If You Like….
Around this time last year, I did an If You Like post about books involving weddings. It seemed appropriate now to do an If You Like, as a follow up, as it were, about books with pregnant heroines.
So, if you like books where the heroine is enceinte for all or most of the novel, you’ll probably like….
— Donna Andrews’s Stork Raving Mad (mystery), in which murder and mayhem ensue as Meg Langslow is awaiting the birth of twins;
— Susan Elizabeth Phillips’s Nobody’s Baby But Mine (contemporary romance), in which a physicist cons a football player into fathering her child, only to find herself married to the man (one of those plots that really shouldn’t work, but, because it’s SEP, somehow does);
— Susan Wiggs’s Just Breathe (contemporary romance), in which the heroine discovers she’s pregnant just as she also discovers that her husband is cheating on her, and moves cross country to re-start her life in her old hometown;
— Georgette Heyer’s A Civil Contract (Regency romance), which covers the hero and heroine’s first year of marriage, including the birth of their first child;
— Kathleen E. Woodiwiss’s The Flame and the Flower (Old School Historical Bodice Ripper) in which the hero mistakes the heroine for a prostitute, impregnates her, marries her, and carries her off to his plantation in America.
What are your favorite novels with pregnant heroines?
Sophie Kinsella’s “Shopaholic & Baby”, Emily Griffin’s “Something Blue” and my favorite Brian O’Reilly’s “Angelina’s Bachelors”. Congratulations ! 🙂
I actually haven’t really read that many novels with pregnant heroines so I’m curious to see what books people will list!
I remember I really loved that book Simply Love by Mary Balogh and I believe the heroine ended up pregnant early on in the book.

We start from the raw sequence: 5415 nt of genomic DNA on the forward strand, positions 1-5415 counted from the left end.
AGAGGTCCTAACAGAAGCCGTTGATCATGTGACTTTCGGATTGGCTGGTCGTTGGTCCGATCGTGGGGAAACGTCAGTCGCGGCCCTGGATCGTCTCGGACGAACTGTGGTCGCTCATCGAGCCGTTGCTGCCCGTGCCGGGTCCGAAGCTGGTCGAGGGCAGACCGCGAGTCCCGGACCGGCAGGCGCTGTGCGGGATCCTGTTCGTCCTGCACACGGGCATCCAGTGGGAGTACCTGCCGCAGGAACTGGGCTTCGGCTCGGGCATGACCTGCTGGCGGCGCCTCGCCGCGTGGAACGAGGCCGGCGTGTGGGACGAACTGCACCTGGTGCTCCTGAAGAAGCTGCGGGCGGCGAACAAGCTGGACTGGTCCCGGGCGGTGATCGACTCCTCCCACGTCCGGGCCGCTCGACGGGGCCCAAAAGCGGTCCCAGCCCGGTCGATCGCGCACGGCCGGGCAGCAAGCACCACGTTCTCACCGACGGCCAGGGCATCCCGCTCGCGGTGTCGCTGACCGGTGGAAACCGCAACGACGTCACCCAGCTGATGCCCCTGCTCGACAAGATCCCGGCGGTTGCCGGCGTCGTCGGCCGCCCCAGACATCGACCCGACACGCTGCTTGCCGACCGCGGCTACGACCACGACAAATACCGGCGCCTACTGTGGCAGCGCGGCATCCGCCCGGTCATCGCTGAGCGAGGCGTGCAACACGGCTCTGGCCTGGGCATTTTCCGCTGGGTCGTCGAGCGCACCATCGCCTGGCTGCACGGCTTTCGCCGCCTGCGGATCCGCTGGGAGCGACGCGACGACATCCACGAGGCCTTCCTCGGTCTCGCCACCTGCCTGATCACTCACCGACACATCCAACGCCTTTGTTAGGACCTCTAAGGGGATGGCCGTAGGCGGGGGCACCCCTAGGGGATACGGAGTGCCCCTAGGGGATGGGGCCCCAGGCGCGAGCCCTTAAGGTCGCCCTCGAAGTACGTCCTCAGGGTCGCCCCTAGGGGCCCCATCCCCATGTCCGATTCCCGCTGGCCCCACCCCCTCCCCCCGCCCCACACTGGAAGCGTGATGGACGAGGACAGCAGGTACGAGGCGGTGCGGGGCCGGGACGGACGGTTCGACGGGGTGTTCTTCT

Diana Gabaldon’s Drums of Autumn, though I suppose only one of the heroines is pregnant during the book.
“…..What are your favorite novels with pregnant heroines?”
None come to mind but…..ANY woman willing to put up with pregnancy is a HEROINE to me!
Sarah’s Key by Tatiana de Rosnay is a heart-wrenching, but excellent time-slip where the modern-day heroine is pregnant for the majority of the book.
The Red Tent by Anita Diamant- the heroine isn’t pregnant for the whole book but there are several other pregnant characters early in the book and the main character is a midwife so lots of births and babies all around.
The Language of Flowers by Vanessa Diffenbaugh. Another excellent, heart wrenching read.
The House by Danielle Steele. One of my all-time favorites.
These are all kind of sad though, clearly I need to read more happy pregnant heroine books.
The House she isn’t pregnant until the end. Also I didn’t like it at all, and that’s an understatement.
Quite a few movies sneaked in last time, so I am adding Fargo to the list.
Liz Curtis Higgs has a 4 book series that begins with Thorn in My Heart, then Fair is the Rose, Whence Came a Prince, and Grace in Thine Eyes. Pregnancies are in the first three, but be prepared for lots of tears, anguish, and surprise. This is 18th century Scotland. I couldn’t put these books down and was sometimes kept awake because I felt so involved with the characters. A real emotional roller coaster! At times I didn’t know if I wanted to continue, but was glad I did.
She has written many novels, including the best-selling “IM” books, ttyl , ttfn , and l8r, g8r . Her book Thirteen Plus One was released May 4, 2010. Myracle’s younger sister, Susan Rebecca White , writes adult fiction, including Bound South (2009), A Soft Place to Land (2010), and A Place at the Table (2013).
– In other books, the fresh start is just the opposite: it’s going back to the beginning, like Susan Wiggs’s Just Breathe , in which the very pregnant heroine leaves the wreckage of her marriage to return to the home town she hasn’t seen since college. Ditto Susan Elizabeth Phillips’s Ain’t She Sweet? and It Had to Be You , both about heroines starting a new life by returning to the scene of the old one, or Mary Stewart’s wonderful Nine Coaches Waiting , in which, after years in an orphanage in England, the heroine returns to her native France, this time as a foreigner and a governess.
Another pregnant heroine book is The Exile of Sara Stephenson by Darci Hannah – Sara is sent into exile to a lighthouse so as not to embarass her family with her pregnancy. There she meets another tortured soul and the story continues.